We looked at the situation in the water protection zone. There were tanks there and an area for collecting oil products. There were some sites where the restoration equipment had caused additional damage. But they have been planting a lot of grass in the hopes of bringing it back to normal. They have continued planting even in the late autumn period by local standards.

At the industrial site of CHPP-3, we saw the modernization of the embankment. Evidence of soil replacement is also visible. In any case however, the final assessment of their performance or non-performance should be given by Rosprirodnadzor.

At the same time, in general, the environmental situation in the Norilsk industrial region and its environs remains difficult.

This is the world’s only major industrial center beyond the Arctic Circle. It has a huge complex of industrial enterprises including the thermal power plant, housing and communal services and the mining and metallurgy. And there’s a lot of traffic on the road and in general, ecosystem restoration in the Arctic zone is known to be slower than in the Volga region or Central Russia.”


Photo: Kirill Shuchalin


Rustam Timshanov is the head of the Laboratory of Physical and Chemical Research Methods, the Institute of Petroleum Geology and Geophysics and the Siberian Branch of the Russian Academy of Sciences:

“The Siberian Branch of the Russian Academy of Sciences conducted three stages of the Great Norilsk Expedition. During the expeditions, we assessed the state of ecosystems and the damage caused as a result of the accident at CHPP-3. We have put together a monitoring and sampling network where we track the dynamics of the pollution. We have also taken steps to assess the effectiveness of the reclamation project and ichthyological studies have been carried out.

In 2020–2021, MPC excesses in the water were recorded, including the water area of ​​Lake Pyasino and bottom sediments at the source of the Pyasina River. By 2022, we can say that the self-purification processes of the natural bodies have led to most of the pollution being washed out and dissipated. The content of oil products in the Bezymyanny stream and the Daldykan and Ambarnaya rivers has declined. Reclamation works have also contributed to this process.

At all stages, we also examined the condition of the soil. The most polluted area was the lower reaches of the Ambarnaya River. We are continuing to monitor and take samples from there.

As for the damage to fisheries and spawning grounds in the region, it is still difficult to talk about it. We can judge the impact of pollution only within our own samples. In 2021 we tested four fishing points and took about 100 samples for biological analysis and 50 samples for chemical analysis. This year we have already taken more than 500 fish samples for biological analysis and about a hundred samples for chemical analysis. We check for oil content in muscle tissue, the liver and gills. In addition, we investigate how pollution has affected the immunity of the fish against diseases. However, it is still too early to draw conclusions. Maybe we can make them by the end of the year. It is obvious that pollution has affected the mature individuals to a lesser extent than the young ones.”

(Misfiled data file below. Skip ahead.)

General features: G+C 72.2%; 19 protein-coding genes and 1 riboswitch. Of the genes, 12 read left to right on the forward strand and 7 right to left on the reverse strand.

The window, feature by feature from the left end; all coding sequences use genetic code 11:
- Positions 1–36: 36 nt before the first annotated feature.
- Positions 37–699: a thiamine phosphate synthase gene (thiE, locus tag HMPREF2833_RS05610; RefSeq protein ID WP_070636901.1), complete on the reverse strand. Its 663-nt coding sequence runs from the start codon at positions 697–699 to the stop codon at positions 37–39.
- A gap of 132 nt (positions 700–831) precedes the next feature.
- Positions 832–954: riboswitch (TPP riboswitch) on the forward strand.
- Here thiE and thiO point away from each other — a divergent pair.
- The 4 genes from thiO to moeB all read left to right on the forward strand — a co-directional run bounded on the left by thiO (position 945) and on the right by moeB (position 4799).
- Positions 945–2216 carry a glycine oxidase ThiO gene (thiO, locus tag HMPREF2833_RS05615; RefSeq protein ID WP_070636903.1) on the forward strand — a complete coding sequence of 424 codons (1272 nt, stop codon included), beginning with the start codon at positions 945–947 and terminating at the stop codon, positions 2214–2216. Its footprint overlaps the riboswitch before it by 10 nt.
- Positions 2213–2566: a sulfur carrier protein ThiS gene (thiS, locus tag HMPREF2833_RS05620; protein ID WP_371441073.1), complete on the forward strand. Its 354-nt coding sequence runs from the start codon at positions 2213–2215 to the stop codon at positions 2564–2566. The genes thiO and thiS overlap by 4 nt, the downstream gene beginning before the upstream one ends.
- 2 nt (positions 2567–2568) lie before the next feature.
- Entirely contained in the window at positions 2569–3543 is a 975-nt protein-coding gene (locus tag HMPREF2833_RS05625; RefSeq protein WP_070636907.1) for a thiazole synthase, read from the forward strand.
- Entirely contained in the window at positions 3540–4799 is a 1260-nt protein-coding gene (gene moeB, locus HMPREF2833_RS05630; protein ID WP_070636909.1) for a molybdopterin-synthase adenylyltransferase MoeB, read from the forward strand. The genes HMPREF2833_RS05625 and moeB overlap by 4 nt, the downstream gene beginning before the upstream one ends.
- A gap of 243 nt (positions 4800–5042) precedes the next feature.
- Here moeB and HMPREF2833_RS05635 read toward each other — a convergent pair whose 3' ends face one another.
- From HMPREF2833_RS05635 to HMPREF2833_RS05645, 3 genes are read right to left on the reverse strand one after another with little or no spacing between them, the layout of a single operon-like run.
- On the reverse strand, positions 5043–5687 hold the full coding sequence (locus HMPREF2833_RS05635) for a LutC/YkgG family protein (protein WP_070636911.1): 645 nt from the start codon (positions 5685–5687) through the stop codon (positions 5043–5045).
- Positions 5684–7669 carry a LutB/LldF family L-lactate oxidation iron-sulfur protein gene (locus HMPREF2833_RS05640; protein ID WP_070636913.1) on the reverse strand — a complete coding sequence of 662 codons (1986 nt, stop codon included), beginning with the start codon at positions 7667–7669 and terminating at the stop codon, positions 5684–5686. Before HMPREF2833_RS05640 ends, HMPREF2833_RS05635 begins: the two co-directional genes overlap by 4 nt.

Photo: Kirill Zhuchalin, Kedr


Alexey Knizhnikov is the head of the WWF-Russia Program for Environmental Responsibility of Businesses:

“In 2021, we had the opportunity to visually inspect the area surrounding ​​the Ambarnaya River to assess the condition of the water bodies and adjacent territories. From our point of view, the inspection did not reveal any serious residual contamination. In a number of coastal areas, work was successfully carried out to clean contaminated sediment from the bottom.

The complexity of the situation is that the Norilo-Pyasinsky water system has been under the influence of pollutants for many decades. Nature there has long been oppressed.

We talked with ichthyologists who conducted research at the pollution sites. I can say that they have no serious concerns. It is clear that some degradation of the regional spawning grounds exists. But since the Norilsk industrial region has been an ecological disaster zone since the times of the Soviet Union, it is impossible to associate all problems specifically with the 2020 accident.

What is important is that in the case of the accident at CHPP-3, there was a spill of diesel fuel, which, due to its physical and chemical properties, did not penetrate into the water column very actively and therefore did not end up in bottom sediments. This is significant because we know that those pollutants that settle in bottom sediments have a long-term negative impact. In fact, we cannot say now that any powerful negative impact remains from that spill. What happened, happened but those substances that got into nature then have a very limited influence now.

That the MPC for nickel, copper and other substances has been exceeded is absolutely clear. But they can be only associated with the continual systemic impact of the Norilsk industrial region that has been a part of the region for many decades. All of the enterprises, of course, need to be modernized. But Norilsk Nickel, as far as I know, is already engaged in this.

In particular, I would draw attention to the need to find alternatives to slurry pipelines. These tend to fail in 5–7 years in Taimyr conditions. Maybe it would make sense to consider the transportation of waste by heavy vehicles.

As for the accident in 2020 itself, the weather conditions also helped contribute to lessening the damage. There was a strong wind that slowed down the spread of the oil and, of course, the rescuers who installed the barrage booms arrived very quickly. The company also made decisions to involve quite a large number of people in the cleanup work and all of this together helped to avoid a catastrophic scenario.



Norilsk Nickel has reported that they are modernizing the treatment facilities at all enterprises that pollute Taimyr water bodies, including the Shchuchya River. They also suggested that correspondents take samples in the river together with TsLATI specialists in 2023 in order to compare pollution indicators.


Translated from Russian by Adam Goodman